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Tuesday, April 26, 2016

The Blue Note Photographs of Francis Wolff

For two decades, Francis Wolff photographed every jazz session that Blue Note Records made. He not only preserved a major part of jazz history, but with his remarkable eye, he captured amazing candid portraits of great artists that reveal the joy and intensity of jazz at the point of creation.
--Michael Cuscuna, founder of Mosaic Images

Curtis Fuller at his June 16, 1957 session for "The Opener" at the Van Gelder Studio, New Jersey.  All the photographs shown in this blog were created by Francis Wolff and are from the Archives Center's Francis Wolff Jazz Photoprints collections, National Museum of American History, the gift of Michael Cuscuna and Mosaic Images.
Michael Cuscuna donated twenty-five silver gelatin photographic prints to the Archives Center in 2011, and this April we were pleased to display twelve of these photographs as part of the festivities for Jazz Appreciation Month.  The exhibition, "The Blue Note Photographs of Francis Wolff," will continue until June 30, 2016. It is located in the space outside the Archives Center entrance in the West Wing, on the first floor of the National Museum of American History. Examples of Blue Note LP record albums which utilized Wolff's photographs are included in the exhibition.

John Coltrane and Lee Morgan at Coltrane's September 15, 1957 session for
"Blue Train" (Blue Note) at the Van Gelder studio, New Jersey
Natives of Berlin, Germany, Francis Wolff and Alfred Lion became friends in 1924 when they discovered their mutual interest in jazz.  Like many Europeans, they had an outsider’s enthusiasm for this American art form.  Lion pursued his passion by moving to New York City in 1928, while Wolff remained in Berlin as a commercial photographer. Lion founded Blue Note Records in 1939 and asked Wolff to join him in New York.  Wolff hesitated, although as a Jew his life in Germany was in imminent danger.  He escaped Nazi Germany in the nick of time, and he and Lion released their first jazz recording in 1939.  The company emphasized traditional jazz at first, but by the late 1940s, Blue Note became a major leader in introducing the innovations of modern jazz and avant-garde styles, as well as the talented musicians who created it.  The co-founders of Blue Note treated their artists with consideration and respect, fostering an atmosphere of creativity and excitement.

Alfred Lion and Thelonious Monk at Monk's May 30, 1952 session for
"Genius of Modern Music" (Blue Note) at WOR Studios, New York City
While Alfred Lion supervised the music at Blue Note Records, Francis Wolff handled the business side.  He started photographing the recording sessions as a personal hobby.  His photographs became the label’s trademark when they were incorporated into album cover designs in 1956.  From then on, with his twin-lens, square-format Rolleiflex camera always at hand, Wolff was the label’s official photographer.  His images immortalized recording sessions by the top artists of modern jazz and revealed the camaraderie that made Blue Note a special creative place.  Using an off-camera flashgun held at arm’s length for unposed images, he embraced the interplay of light and shadow with expression and mood, making the musicians with their instruments look powerful and dramatic against deep black backgrounds. The often square or nearly square proportions of Wolff's pictures reflect his talent in utilizing the full 2-1/4 x 2-1/4" format of his camera, composing to the edge. When Lion retired in 1967, Wolff stopped photographing the recording sessions and became the company’s producer until his death in 1971.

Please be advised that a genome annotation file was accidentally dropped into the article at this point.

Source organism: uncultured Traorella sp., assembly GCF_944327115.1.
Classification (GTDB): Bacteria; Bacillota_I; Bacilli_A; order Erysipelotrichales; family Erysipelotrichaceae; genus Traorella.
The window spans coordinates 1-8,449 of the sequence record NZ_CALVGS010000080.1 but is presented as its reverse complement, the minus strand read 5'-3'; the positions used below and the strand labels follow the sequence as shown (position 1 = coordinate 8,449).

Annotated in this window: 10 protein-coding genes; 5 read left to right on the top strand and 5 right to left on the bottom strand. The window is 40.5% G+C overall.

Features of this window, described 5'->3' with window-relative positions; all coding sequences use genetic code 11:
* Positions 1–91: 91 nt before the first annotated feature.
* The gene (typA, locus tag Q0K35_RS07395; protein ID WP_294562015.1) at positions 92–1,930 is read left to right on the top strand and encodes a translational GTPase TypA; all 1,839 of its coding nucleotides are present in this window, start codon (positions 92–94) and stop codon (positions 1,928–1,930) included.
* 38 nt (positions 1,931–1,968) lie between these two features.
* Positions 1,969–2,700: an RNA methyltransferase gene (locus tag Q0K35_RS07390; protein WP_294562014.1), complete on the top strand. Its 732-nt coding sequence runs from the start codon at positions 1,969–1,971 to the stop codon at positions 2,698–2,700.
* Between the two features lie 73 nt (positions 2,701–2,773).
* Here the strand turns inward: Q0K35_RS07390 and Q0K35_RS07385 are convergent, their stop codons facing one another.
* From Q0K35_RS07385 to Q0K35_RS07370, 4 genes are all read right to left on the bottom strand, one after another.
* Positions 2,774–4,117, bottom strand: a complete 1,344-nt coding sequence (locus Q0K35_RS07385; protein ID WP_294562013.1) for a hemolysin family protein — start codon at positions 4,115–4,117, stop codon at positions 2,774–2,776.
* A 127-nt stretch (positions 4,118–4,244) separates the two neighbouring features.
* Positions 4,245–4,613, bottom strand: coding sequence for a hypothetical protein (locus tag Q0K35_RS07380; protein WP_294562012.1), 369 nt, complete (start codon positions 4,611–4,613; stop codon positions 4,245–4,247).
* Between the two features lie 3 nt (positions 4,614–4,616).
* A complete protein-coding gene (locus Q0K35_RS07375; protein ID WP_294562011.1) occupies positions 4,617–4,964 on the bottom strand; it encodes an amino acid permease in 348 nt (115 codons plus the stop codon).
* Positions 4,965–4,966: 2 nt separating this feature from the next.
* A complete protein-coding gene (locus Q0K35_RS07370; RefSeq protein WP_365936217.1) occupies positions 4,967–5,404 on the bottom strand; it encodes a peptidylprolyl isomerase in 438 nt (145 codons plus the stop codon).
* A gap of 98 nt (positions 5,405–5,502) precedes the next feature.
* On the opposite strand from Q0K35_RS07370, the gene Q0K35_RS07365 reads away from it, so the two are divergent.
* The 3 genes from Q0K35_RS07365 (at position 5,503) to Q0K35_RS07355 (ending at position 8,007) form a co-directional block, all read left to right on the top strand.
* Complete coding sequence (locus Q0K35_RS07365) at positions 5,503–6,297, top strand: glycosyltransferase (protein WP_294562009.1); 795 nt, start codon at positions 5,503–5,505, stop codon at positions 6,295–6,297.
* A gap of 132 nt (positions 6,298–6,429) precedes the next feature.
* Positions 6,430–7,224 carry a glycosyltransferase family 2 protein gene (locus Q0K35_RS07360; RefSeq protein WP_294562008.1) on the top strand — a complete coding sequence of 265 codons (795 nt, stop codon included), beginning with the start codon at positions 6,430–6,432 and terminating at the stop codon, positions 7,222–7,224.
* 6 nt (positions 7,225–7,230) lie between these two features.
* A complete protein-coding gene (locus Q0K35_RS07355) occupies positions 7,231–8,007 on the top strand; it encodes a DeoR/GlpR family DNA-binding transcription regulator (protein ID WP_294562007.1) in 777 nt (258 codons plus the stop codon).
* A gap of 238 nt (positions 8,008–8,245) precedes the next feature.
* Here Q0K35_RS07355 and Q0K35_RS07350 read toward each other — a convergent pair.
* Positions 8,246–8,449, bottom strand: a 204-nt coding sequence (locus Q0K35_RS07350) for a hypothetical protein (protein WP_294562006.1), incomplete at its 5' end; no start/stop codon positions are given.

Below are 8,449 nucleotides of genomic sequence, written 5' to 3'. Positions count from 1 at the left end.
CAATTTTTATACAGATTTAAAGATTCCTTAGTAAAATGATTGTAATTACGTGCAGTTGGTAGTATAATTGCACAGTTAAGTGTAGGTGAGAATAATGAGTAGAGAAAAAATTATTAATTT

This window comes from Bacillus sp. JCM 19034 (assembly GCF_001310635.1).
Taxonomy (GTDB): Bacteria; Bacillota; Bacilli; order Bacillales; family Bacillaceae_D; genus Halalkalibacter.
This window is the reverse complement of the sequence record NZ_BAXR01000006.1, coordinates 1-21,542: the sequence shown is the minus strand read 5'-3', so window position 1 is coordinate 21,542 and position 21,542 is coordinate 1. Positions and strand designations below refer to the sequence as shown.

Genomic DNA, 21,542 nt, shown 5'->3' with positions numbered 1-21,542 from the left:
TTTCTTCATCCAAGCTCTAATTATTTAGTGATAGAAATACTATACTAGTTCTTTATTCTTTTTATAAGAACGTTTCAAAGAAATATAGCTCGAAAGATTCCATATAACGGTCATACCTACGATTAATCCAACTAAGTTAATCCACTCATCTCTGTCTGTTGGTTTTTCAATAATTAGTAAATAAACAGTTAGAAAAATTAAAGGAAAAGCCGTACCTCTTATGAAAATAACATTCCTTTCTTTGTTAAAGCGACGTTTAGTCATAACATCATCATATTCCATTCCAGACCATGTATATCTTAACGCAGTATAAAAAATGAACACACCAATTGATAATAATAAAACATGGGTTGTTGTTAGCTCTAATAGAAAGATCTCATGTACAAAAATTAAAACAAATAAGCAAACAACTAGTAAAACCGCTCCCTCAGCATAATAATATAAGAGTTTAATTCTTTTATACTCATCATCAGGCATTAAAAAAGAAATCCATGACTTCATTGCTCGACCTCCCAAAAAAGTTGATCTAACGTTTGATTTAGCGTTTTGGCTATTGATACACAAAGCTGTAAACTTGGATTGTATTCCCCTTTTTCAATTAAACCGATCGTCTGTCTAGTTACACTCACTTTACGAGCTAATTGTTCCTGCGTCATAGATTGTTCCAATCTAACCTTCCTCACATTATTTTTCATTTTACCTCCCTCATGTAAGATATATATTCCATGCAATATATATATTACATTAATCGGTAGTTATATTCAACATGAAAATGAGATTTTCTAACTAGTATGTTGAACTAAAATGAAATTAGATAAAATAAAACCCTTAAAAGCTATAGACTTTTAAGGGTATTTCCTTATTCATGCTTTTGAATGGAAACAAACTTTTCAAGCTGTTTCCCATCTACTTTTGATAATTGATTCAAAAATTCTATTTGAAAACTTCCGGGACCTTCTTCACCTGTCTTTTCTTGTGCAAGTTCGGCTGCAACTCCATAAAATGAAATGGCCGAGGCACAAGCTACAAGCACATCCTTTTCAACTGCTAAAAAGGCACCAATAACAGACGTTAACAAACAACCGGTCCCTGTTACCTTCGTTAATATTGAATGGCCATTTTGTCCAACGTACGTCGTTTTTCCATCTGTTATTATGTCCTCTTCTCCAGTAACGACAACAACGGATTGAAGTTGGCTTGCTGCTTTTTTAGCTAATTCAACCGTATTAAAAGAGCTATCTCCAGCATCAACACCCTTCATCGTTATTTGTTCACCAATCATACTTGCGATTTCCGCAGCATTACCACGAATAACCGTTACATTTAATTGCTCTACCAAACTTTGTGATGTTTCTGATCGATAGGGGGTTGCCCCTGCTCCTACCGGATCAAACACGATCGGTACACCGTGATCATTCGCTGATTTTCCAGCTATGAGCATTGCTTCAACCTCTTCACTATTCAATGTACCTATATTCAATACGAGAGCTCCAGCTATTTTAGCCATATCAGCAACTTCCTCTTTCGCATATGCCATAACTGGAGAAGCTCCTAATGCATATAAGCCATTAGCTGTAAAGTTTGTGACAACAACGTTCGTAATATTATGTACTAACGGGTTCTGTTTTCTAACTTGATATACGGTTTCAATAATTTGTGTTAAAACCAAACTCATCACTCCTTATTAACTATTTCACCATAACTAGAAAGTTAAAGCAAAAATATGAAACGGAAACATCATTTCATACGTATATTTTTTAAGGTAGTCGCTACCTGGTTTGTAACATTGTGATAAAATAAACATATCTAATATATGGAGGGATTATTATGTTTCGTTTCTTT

Horace Silver at the November 23, 1955 session for "The Jazz Messengers at Cafe Bohemia 
Each year the National Endowment for the Arts (NEA) honors selected musicians as “Jazz Masters.”  Many NEA Jazz Masters recorded for Blue Note records and were photographed by Francis Wolff.  Art Blakey—shown below at his January 24, 1962 session for “The African Best”— was one.  Others included Ron Carter, Ornette Coleman, J.J. Johnson, Curtis Fuller, Dexter Gordon, Max Roach, Wayne Shorter, McCoy Tyner, Horace Silver, and Jimmy Smith, all represented in the Francis Wolff collection.

Art Blakey at his January 24, 1962 session for "The American Beat" at the Van Gelder Studio, New Jersey 
Francis Wolff's photographs have been reproduced in book form, notably in The Blue Note Years: The Jazz Photography of Francis Wolff, by Michael Cuscuna, Charlie Lourie, and Oscar Schneider, with a foreword by Herbie Hancock (New York: Rizzoli, 1995); but this is the first time these photographs from the Archives Center's collections, beautifully printed from Wolff's negatives in the Mosaic Images collection, have been placed on public view in the National Museum of American History.  A few days after this small exhibition opened I chanced to mention it in an email to a Spanish friend who also has been a photographer of jazz musicians, and is now a doctoral candidate in the history of photography, Lourdes Delgado. She said that years ago she met the man who printed Wolff's photographs in New York and saw the images. I first met Lourdes when our Museum's Curator of American Music, Dr. John Edward Hasse, introduced her to me while she was living in New York. Wolff photographed musicians at work, during rehearsals and performances, but Lourdes photographed them in their home environments. Dr. Hasse, the creator of Jazz Appreciation Month, is a great Archives Center collaborator, frequently bringing the work of talented photographers of musicians to our attention and facilitating acquisitions, especially in the field of jazz, and his efforts have enriched Archives Center collections enormously.

David Haberstich
Curator of Photography, Archives Center
National Museum of American History      

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